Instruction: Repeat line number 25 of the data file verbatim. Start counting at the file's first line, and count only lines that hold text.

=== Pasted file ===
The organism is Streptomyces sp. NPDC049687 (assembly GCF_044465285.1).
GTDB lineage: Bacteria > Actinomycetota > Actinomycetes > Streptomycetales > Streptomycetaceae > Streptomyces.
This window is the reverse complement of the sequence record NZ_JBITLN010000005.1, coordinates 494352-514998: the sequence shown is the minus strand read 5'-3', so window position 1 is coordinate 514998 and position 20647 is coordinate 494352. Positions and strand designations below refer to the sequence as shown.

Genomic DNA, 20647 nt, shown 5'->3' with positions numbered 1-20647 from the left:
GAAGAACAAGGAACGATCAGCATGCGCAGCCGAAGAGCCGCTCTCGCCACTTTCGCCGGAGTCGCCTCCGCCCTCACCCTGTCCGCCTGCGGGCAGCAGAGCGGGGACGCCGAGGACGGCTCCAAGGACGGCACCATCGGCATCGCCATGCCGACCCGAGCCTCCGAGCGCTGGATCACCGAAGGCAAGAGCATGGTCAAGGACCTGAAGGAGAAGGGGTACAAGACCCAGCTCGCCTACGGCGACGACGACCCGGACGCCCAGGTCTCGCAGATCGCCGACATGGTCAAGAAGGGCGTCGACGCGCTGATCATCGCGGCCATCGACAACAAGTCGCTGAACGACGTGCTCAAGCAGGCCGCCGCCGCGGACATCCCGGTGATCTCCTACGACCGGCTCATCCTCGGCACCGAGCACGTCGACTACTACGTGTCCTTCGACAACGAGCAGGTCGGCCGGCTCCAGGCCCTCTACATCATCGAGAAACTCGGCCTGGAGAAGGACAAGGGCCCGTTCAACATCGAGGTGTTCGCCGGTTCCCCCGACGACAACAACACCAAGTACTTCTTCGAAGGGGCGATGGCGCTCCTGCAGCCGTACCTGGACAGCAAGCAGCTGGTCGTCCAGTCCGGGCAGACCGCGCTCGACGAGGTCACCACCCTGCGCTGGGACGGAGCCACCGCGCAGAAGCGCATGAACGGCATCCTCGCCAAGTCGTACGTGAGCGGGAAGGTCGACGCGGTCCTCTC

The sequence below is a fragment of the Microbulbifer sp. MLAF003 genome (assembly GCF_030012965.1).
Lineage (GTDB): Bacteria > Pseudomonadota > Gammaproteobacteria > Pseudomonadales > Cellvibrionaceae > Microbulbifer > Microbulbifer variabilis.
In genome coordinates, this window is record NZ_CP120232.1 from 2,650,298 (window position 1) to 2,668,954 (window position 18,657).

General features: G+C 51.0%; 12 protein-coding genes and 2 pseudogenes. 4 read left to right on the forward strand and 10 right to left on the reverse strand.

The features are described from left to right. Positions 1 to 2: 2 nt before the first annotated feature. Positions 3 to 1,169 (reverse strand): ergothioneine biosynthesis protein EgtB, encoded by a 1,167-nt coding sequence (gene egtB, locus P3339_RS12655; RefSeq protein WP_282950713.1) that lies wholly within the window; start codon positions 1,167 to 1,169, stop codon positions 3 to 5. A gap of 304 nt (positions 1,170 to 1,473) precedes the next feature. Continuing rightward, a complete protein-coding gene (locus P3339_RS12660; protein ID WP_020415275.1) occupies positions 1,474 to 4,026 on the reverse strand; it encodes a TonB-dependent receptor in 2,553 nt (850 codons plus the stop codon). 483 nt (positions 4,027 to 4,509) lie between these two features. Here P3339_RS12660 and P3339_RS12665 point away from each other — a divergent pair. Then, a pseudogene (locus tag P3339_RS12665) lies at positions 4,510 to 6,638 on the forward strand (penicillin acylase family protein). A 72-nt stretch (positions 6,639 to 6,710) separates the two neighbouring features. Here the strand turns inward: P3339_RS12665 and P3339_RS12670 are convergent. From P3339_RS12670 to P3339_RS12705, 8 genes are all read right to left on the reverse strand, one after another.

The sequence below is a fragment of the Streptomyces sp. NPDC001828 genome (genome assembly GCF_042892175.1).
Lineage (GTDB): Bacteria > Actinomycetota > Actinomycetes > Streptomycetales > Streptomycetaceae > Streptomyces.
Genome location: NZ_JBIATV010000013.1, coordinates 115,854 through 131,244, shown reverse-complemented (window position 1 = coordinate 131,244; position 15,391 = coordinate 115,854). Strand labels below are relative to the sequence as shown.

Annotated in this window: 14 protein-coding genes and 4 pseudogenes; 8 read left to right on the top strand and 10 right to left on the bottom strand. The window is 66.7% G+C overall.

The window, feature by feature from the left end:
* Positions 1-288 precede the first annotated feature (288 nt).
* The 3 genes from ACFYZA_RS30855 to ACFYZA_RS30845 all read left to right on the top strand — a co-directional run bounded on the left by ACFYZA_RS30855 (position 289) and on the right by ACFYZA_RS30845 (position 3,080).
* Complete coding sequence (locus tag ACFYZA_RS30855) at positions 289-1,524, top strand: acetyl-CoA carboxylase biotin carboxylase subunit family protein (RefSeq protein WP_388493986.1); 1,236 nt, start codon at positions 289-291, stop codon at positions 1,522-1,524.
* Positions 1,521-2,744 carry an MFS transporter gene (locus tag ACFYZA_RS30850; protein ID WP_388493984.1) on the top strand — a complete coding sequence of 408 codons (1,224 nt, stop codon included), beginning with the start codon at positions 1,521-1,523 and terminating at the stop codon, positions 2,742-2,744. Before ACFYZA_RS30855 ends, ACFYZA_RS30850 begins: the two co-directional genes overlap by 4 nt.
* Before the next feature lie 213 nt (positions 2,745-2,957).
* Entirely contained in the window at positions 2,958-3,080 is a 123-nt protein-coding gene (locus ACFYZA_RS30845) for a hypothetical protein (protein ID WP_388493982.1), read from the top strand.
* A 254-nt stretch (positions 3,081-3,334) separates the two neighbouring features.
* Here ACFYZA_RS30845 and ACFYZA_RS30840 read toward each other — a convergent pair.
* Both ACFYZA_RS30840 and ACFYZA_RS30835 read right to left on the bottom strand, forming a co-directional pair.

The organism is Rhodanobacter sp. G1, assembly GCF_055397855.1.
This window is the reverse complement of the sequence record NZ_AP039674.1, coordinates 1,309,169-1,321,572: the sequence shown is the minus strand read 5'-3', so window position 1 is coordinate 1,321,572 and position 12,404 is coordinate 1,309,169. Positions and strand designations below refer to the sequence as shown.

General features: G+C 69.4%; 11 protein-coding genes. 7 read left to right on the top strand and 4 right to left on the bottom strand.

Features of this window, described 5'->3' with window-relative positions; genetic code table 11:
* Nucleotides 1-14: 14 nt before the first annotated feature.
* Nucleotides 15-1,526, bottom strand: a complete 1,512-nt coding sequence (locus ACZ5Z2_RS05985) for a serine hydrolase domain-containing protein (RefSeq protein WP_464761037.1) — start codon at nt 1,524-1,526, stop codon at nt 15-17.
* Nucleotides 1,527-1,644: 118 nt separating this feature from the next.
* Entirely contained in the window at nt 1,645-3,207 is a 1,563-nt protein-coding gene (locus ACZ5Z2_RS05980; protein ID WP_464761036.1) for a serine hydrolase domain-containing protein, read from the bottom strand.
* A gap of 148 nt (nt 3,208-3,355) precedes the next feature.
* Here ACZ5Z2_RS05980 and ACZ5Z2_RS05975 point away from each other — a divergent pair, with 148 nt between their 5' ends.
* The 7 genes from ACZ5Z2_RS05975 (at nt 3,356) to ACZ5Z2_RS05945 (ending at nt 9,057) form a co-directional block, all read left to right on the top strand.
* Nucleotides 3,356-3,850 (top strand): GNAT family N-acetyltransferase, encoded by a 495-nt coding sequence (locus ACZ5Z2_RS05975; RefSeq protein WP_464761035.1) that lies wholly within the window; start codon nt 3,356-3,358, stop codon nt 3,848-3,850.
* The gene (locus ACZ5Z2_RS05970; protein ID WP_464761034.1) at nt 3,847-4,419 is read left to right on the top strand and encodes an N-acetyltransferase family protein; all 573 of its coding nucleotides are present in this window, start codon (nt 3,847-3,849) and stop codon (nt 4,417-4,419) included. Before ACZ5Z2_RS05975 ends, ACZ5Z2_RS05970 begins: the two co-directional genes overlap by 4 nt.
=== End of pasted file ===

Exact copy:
The organism is Rhodanobacter sp. G1, assembly GCF_055397855.1.